This MOU signing saw leaders from all seven PHNs across Queensland and QAIHC join forces and commit to working together to improve Indigenous health in Queensland.
It is the first type of agreement in Australia between a peak Aboriginal and Torres Strait Islander health organisation and multiple PHNs and is based on shared principles, mutual recognition, and supports future collaboration between the two parties.
QAIHC CEO Neil Willmett said that this is great news for the more than 186,000 Aboriginal and Torres Strait Islander people who live in Queensland.
“All of our organisations have been striving to improve health outcomes in Queensland. Working together will now assist accelerate improvements though a much needed collaborative approach,” Mr Willmett said.
“Each of the seven PHNs in Queensland is proud to be part of this historic MOU,” said Abbe Anderson, Chair of the Queensland and Northern Territory PHN CEOs group.
“All PHNs are committed to improving health outcomes for First Nations peoples, and we recognise the importance of working with the Community Controlled Sector to achieve these outcomes.”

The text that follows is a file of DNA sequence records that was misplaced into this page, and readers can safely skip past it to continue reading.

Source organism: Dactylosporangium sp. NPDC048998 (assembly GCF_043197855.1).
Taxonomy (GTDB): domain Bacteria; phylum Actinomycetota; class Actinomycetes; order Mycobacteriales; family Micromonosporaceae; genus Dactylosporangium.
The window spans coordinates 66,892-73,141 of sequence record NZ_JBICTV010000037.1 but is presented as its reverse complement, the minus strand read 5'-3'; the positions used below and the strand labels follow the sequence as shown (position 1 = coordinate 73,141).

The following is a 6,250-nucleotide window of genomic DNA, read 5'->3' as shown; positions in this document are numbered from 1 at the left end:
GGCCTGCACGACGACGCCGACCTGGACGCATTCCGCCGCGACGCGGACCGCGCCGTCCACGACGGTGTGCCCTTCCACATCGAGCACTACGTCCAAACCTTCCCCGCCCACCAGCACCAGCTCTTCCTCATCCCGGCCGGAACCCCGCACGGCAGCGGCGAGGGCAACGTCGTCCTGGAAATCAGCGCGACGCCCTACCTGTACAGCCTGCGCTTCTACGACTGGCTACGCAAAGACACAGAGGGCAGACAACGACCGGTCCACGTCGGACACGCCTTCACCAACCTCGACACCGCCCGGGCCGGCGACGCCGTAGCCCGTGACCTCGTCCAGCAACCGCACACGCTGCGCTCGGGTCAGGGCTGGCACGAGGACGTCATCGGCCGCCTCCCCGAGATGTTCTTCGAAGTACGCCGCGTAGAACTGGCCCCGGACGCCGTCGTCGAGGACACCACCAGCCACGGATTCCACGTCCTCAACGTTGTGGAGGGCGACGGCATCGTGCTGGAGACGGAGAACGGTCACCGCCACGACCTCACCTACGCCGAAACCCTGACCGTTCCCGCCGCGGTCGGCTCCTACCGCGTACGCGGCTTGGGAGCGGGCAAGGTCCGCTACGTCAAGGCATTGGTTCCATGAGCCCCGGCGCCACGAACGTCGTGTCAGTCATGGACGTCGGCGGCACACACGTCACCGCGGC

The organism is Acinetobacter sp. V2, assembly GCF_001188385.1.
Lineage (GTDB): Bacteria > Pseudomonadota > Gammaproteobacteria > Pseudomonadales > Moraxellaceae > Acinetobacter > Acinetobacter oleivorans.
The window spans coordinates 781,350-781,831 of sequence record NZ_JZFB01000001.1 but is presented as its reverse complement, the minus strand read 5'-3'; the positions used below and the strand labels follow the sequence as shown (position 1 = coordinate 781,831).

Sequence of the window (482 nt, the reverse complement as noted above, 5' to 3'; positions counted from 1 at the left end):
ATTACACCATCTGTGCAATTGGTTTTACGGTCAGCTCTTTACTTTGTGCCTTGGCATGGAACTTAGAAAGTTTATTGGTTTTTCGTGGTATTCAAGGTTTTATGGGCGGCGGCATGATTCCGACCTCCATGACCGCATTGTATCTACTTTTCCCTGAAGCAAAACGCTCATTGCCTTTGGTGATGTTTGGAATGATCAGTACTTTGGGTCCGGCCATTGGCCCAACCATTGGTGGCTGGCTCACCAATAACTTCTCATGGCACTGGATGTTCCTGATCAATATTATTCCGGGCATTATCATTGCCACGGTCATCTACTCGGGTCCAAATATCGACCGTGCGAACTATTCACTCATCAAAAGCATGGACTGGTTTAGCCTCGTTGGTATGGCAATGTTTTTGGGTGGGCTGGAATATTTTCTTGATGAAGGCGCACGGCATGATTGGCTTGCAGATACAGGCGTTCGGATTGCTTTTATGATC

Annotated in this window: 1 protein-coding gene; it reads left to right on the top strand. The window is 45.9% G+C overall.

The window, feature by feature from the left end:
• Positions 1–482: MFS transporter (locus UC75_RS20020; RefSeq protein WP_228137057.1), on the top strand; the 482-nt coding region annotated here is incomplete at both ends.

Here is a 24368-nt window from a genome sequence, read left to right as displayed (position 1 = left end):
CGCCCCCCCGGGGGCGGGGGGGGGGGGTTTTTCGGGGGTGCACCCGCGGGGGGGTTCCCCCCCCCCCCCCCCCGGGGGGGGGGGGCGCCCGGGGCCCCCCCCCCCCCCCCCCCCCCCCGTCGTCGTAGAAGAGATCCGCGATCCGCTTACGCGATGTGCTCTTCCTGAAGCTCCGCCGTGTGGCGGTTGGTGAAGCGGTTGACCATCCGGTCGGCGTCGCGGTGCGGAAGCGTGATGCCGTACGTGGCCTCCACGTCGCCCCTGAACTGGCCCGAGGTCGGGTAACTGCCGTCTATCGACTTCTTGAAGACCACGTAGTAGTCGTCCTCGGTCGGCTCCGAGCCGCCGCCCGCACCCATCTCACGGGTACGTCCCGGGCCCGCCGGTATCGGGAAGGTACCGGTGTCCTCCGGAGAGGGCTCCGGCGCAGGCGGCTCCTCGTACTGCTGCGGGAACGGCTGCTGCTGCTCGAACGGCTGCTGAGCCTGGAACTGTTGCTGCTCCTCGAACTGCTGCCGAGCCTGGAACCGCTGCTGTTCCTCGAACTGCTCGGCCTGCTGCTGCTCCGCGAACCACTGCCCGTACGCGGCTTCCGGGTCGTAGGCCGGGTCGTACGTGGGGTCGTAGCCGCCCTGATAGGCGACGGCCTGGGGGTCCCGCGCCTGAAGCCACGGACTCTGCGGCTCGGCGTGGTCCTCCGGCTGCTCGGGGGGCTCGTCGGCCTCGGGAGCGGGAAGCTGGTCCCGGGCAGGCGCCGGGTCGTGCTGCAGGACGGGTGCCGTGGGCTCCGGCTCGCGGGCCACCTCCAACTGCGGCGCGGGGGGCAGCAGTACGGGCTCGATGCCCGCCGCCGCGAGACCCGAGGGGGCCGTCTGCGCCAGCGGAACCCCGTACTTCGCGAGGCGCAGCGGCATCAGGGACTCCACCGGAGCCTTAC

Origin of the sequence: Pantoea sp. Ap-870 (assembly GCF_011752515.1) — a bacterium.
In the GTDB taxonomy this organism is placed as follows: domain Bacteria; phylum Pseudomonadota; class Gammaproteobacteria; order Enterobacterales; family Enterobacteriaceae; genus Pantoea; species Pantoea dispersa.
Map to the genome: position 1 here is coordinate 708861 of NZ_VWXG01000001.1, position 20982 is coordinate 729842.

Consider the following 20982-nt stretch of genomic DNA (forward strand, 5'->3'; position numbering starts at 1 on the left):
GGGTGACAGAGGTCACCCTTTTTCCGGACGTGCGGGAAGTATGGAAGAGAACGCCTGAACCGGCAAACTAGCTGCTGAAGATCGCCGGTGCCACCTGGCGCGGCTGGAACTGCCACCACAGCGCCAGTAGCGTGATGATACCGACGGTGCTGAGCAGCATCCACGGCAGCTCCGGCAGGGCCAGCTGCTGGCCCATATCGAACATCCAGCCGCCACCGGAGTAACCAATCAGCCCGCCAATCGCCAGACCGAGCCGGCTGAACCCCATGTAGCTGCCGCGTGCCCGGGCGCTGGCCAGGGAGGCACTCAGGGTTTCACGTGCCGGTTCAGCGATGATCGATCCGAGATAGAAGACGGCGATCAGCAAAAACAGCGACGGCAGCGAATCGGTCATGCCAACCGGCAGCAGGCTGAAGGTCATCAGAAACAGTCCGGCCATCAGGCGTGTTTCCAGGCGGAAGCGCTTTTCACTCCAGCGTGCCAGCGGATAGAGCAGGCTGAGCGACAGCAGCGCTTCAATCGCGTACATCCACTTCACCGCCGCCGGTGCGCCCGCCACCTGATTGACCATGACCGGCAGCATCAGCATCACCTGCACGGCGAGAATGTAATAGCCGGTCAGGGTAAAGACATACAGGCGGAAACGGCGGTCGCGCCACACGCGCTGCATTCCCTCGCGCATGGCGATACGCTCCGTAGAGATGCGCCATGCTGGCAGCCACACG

QAIHC Chairperson Gail Wason said improving Aboriginal and Torres Strait Islander health is far more complex than most people think.
“Poor health is a harsh reality for many Aboriginal and Torres Strait Islander people. However, we are working to change this. Agreements like this brings together expertise and leadership and will improve Aboriginal and Torres Strait Islander health in Queensland,” Ms Wason said.
24 JanCommunity of Practice 24/01/2022 12.00pm- 1.30pm Online Aboriginal and Torres Strait Islander Health Workers, Child protection and disability workers, Child safety staff, Community-based child and youth focused organisations, Healthcare professionals, Indigenous peoples' organisations